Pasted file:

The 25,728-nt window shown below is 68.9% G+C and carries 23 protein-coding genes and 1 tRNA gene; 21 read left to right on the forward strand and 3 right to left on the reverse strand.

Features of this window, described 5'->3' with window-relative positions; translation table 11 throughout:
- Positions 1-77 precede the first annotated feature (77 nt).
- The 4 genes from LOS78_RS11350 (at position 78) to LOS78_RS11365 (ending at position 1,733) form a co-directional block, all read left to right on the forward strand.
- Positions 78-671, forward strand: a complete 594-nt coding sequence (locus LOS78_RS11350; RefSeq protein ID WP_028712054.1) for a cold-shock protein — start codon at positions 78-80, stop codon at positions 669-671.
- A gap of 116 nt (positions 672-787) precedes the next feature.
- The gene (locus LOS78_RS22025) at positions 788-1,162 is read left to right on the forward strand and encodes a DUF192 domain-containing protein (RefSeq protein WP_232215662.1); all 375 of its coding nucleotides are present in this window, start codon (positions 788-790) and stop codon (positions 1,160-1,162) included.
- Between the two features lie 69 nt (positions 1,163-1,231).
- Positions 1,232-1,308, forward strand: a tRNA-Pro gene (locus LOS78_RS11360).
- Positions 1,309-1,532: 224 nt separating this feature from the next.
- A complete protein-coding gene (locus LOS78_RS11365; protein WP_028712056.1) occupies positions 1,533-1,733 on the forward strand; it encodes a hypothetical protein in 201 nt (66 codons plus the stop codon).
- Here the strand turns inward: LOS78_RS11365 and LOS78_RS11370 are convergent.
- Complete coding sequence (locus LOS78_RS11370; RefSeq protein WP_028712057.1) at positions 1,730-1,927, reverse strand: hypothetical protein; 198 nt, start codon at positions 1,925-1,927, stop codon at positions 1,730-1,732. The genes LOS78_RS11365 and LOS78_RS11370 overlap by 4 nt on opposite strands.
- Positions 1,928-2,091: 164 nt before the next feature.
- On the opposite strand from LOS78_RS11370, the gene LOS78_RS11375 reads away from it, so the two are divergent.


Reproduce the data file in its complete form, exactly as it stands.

The 25,728-nt window shown below is 68.9% G+C and carries 23 protein-coding genes and 1 tRNA gene; 21 read left to right on the forward strand and 3 right to left on the reverse strand.

Features of this window, described 5'->3' with window-relative positions; translation table 11 throughout:
- Positions 1-77 precede the first annotated feature (77 nt).
- The 4 genes from LOS78_RS11350 (at position 78) to LOS78_RS11365 (ending at position 1,733) form a co-directional block, all read left to right on the forward strand.
- Positions 78-671, forward strand: a complete 594-nt coding sequence (locus LOS78_RS11350; RefSeq protein ID WP_028712054.1) for a cold-shock protein — start codon at positions 78-80, stop codon at positions 669-671.
- A gap of 116 nt (positions 672-787) precedes the next feature.
- The gene (locus LOS78_RS22025) at positions 788-1,162 is read left to right on the forward strand and encodes a DUF192 domain-containing protein (RefSeq protein WP_232215662.1); all 375 of its coding nucleotides are present in this window, start codon (positions 788-790) and stop codon (positions 1,160-1,162) included.
- Between the two features lie 69 nt (positions 1,163-1,231).
- Positions 1,232-1,308, forward strand: a tRNA-Pro gene (locus LOS78_RS11360).
- Positions 1,309-1,532: 224 nt separating this feature from the next.
- A complete protein-coding gene (locus LOS78_RS11365; protein WP_028712056.1) occupies positions 1,533-1,733 on the forward strand; it encodes a hypothetical protein in 201 nt (66 codons plus the stop codon).
- Here the strand turns inward: LOS78_RS11365 and LOS78_RS11370 are convergent.
- Complete coding sequence (locus LOS78_RS11370; RefSeq protein WP_028712057.1) at positions 1,730-1,927, reverse strand: hypothetical protein; 198 nt, start codon at positions 1,925-1,927, stop codon at positions 1,730-1,732. The genes LOS78_RS11365 and LOS78_RS11370 overlap by 4 nt on opposite strands.
- Positions 1,928-2,091: 164 nt before the next feature.
- On the opposite strand from LOS78_RS11370, the gene LOS78_RS11375 reads away from it, so the two are divergent.